Aung San Suu Kyi though a Nobel Prize recipient for human rights has disappointed the world when she categorically refused all charges of persecution against Rohingyas which include killing, burning of houses, rape of women. When these charges have been confirmed and endorsed by international press and electronic media and special representatives of United Nations through videos which are available on the internet. UN officials have confirmed that crimes against Rohingyas were crimes against humanity. Denial of these charges by Aung San Suu Kyi is denial of justice and disrespect of all accredited international agencies including the UNO. Many countries have raised their voice for stripping down the award to Aung San Suu Kyi.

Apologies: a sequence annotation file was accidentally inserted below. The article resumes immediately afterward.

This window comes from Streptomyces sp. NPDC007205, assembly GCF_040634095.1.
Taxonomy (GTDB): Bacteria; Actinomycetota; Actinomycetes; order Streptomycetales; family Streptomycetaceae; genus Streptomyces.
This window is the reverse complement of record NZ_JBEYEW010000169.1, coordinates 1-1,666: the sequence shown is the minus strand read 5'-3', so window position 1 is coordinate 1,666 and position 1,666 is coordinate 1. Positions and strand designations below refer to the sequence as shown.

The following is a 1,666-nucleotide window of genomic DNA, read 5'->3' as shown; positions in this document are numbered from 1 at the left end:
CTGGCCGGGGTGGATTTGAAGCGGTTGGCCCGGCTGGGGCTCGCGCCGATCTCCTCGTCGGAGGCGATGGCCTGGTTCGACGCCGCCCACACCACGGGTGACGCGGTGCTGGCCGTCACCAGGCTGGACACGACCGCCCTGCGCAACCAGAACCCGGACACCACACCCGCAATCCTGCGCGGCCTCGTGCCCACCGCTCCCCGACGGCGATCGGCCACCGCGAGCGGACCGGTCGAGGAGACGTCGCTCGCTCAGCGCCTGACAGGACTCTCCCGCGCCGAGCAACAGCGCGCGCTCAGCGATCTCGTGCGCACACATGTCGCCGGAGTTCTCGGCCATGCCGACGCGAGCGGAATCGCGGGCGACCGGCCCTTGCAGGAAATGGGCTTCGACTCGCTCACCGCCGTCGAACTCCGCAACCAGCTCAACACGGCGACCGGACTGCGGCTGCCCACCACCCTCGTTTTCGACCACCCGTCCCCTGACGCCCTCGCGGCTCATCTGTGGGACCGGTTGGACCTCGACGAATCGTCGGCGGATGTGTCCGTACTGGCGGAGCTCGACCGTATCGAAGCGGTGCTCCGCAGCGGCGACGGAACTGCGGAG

Rohingyas are probably the most friendless people in the world. They just have no one advocating for them at all observed Kitty Mckinsey, a spokeswoman for UN High Commissioner for Refugees in 2009. At least 9,00,000 Rohingyas are living as migrants in Bangladesh at the mercy of UN High Commissioner for Refugees who are instrumental in providing basic essentials of life against all odds. It is a big human catastrophe and genocide of the century which every person irrespective of any consideration should realise and provide a helping hand.